I re-wrote the earliest stories of the Bible…but without God in them.
Now before you light your torches, brandish your swords, set your Twitter thumbs to cancel. Please, just let me explain.
The beginning of the Bible is a tough look for the ancient Israelite God Yahweh. Like a dysfunctional father who wasn’t prepared to have kids, right from the start Yahweh is seriously overreaching to humans, just being…human.
Humans new to earth are just stretching their legs, getting curious, testing boundaries. And sure they eat the wrong food, make friends with snakes, have sex with new people, build tall buildings..and yes they don’t listen to every word Yahweh says…but since when have humans followed directions well?
But Yahweh’s response to human behavior is waaaay over the top. We’re talking murder, floods, fire, frogs, and brimstone. And as I’m re-reading these stories for the thousandth time. Finally one day I stopped and asked myself a question I had never asked before.
What would the earliest stories of the Bible be like without an angry God smiting humans?
I grew up with these stories and for a long time I just accepted them as normal. Yahweh was God…I mean who was I to question that?
I remember being a little kid and lying on the carpet as I stared at the pictures in the illustrated children’s Bible while adults read me the stories about Moses and Pharoah, Noah, and Eve. The characters were all drawn as doe-eyed white people with washed hair and long, clean robes. They didn’t look like the people who lived under a hot sun in the middle of the desert. They looked more like adults from my church playing dress-up. My Sunday School teacher had sang to us, Father Abraham, had many sons. And I am one of them and so are you, so I assumed pale skin was a family trait that went all the way back.
When I was in 3rd grade I was given my own copy of the full Bible, the adult Bible. I eagerly reread all my favorite stories and I found, much to my delight, that there were many salacious details that my picture Bible had conveniently omitted.
There was sex and violence on practically every page. I was in possession of a book I would have never been allowed to read if it didn’t have the word “Holy” on the cover. By the time I graduated high school, I had read the full Bible cover to cover four times.
It wasn’t until my mid 20s that I began to read theses stories in the original Hebrew language. The stories felt very different. The verses in English had felt smooth and reliable. The tone and vocabulary was even and polished. But when I read these same verses in Hebrew, they felt stilted.
The story of Noah and the ark bore the scars of being edited. The sentences had been broken and mended. The tone and phrasing shifted sometimes in the middle of a story. As I reread Genesis it happened in story after story. The whole book of Genesis felt collaged together from different writers. All this had been polished over by the English translators.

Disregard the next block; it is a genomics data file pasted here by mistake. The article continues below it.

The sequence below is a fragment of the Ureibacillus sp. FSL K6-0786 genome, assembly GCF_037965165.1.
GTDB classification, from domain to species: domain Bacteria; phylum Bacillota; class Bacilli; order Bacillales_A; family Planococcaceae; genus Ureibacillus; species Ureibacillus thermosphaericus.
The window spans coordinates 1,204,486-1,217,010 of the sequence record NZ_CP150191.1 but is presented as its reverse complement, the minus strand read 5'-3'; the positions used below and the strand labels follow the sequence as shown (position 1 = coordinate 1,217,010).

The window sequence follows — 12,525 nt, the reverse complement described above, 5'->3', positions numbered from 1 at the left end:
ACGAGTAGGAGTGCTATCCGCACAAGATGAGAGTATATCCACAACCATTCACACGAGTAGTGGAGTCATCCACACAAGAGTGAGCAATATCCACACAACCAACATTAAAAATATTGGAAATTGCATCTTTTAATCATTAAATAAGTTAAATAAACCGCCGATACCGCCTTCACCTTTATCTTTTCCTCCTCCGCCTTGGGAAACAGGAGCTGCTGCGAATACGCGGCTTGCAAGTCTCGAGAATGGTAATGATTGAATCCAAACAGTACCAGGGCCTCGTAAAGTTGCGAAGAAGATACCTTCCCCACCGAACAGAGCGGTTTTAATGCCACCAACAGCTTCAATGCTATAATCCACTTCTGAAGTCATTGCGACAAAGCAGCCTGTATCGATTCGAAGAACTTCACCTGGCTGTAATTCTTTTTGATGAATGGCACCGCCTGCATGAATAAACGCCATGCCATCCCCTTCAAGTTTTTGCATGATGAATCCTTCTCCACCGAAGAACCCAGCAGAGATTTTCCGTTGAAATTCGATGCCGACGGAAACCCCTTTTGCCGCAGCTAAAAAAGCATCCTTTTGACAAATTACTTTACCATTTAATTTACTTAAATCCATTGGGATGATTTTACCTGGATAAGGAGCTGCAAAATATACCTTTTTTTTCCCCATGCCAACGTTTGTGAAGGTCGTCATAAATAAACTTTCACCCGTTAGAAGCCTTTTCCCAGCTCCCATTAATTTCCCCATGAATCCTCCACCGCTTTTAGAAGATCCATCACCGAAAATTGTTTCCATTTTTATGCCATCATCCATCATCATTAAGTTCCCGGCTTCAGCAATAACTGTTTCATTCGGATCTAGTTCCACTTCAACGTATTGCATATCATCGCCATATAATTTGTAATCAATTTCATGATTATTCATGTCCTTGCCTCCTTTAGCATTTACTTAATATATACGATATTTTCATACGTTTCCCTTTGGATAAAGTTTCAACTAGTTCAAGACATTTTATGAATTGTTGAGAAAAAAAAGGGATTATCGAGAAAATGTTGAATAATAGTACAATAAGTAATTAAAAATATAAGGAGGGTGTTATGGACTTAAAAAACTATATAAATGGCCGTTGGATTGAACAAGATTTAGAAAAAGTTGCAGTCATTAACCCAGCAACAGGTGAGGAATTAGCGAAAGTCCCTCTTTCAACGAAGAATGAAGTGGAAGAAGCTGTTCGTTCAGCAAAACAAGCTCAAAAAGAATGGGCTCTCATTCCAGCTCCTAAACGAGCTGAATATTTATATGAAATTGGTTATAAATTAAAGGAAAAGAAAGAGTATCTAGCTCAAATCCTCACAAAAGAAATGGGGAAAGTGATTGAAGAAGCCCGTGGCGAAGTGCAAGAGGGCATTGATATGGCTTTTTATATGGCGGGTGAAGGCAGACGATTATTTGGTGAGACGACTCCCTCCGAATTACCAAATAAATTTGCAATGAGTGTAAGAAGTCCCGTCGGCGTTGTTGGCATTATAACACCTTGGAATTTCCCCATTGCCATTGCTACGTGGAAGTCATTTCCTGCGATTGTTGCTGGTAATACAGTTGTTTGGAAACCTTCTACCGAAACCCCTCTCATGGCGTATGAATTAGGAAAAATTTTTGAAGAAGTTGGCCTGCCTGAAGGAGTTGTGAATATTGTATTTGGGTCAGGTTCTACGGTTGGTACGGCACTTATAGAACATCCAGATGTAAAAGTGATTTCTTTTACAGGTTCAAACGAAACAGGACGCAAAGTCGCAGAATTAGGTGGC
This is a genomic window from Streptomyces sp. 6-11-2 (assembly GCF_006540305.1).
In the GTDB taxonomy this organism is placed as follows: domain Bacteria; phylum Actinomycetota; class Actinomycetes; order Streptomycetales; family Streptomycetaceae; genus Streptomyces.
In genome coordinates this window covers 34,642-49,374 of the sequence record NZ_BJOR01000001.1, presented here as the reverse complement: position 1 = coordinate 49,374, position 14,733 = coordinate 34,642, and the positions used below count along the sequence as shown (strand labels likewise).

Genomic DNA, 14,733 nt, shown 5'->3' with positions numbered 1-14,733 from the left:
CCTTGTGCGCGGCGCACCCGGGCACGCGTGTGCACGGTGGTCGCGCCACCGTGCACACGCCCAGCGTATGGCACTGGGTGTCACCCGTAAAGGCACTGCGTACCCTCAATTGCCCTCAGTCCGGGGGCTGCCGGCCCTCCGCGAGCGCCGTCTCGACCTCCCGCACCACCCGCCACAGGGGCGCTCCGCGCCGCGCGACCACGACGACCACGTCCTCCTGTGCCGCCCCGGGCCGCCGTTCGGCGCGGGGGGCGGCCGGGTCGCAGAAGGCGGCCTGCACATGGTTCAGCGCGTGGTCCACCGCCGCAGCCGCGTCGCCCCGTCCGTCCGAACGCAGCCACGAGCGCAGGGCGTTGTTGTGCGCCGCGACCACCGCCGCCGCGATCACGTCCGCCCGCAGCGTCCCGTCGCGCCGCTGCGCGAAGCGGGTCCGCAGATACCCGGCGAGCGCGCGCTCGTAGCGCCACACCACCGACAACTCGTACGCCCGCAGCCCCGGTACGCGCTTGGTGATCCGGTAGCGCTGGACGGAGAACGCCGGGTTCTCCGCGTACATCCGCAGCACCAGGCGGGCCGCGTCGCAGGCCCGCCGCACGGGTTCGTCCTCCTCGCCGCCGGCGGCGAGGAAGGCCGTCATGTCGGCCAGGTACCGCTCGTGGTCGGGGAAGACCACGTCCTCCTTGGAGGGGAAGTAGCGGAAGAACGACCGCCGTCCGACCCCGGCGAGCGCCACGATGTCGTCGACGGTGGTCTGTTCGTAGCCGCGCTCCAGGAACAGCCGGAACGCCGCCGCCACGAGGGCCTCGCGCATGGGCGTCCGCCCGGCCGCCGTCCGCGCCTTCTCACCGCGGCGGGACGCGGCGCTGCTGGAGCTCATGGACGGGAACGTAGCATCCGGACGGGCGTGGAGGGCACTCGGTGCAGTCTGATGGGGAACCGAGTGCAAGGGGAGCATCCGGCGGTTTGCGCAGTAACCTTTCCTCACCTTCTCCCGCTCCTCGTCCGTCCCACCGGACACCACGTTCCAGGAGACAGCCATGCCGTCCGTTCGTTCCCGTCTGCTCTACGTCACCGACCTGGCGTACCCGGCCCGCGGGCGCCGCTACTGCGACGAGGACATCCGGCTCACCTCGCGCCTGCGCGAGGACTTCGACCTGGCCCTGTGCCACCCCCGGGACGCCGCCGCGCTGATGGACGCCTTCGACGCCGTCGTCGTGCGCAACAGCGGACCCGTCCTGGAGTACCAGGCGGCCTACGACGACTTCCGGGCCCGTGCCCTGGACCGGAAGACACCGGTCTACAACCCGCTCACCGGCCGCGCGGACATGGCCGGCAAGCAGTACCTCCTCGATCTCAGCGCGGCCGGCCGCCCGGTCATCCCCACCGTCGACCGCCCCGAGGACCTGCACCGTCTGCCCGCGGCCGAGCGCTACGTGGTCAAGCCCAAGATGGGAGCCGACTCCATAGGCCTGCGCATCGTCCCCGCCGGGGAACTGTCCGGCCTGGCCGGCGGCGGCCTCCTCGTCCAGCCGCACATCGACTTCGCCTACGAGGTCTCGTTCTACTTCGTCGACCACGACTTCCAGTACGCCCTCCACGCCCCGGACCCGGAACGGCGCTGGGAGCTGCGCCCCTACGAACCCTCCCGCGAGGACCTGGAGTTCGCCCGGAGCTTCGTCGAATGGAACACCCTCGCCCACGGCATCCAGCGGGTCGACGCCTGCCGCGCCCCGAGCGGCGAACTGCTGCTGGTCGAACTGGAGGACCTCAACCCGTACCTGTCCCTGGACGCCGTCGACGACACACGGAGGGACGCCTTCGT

I began to research. That’s when I discovered the Source Theory. I learned that the stories I had grown up reading in the Bible, were actually retellings of stories. Hebrew fathers told their sons about Isaac and the goat as they wandered the hills in search of fresh grazing land. Mothers told their daughters about Eve and a talking snake around the cooking fire. These were family stories told and retold across the desert for hundreds of years. And like so many family stories, they changed and grew with each retelling.
Then around 1000 B.C. Hebrew priests in Jerusalem began collecting these stories, and for 500 years they filled scroll after scroll. Until 587 B.C. when Israel lost a long, brutal war with the Babylonian empire and the capital city of Jerusalem was destroyed. The Hebrew people were enslaved, children were separated from their parents, scrolls were burned, and for the first time Hebrew stories fell under threat of being lost and forgotten.
So the Hebrew priests decided to collect their people’s stories, poems, and songs, and place them alongside laws and rituals. These enslaved priests become the editors of what we now know as the Hebrew Bible.
The original Hebrew text still bears the scars of their editing. Over the centuries different versions had emerged in different villages. And when there were two treasured versions of a story, the editors sometimes chose to catalog them side-by-side in the text. The starkest example of this is the two creation stories—the story of the all-powerful creator of the universe, placed beside the very emotional Yahweh walking next to Adam and Eve in a small garden.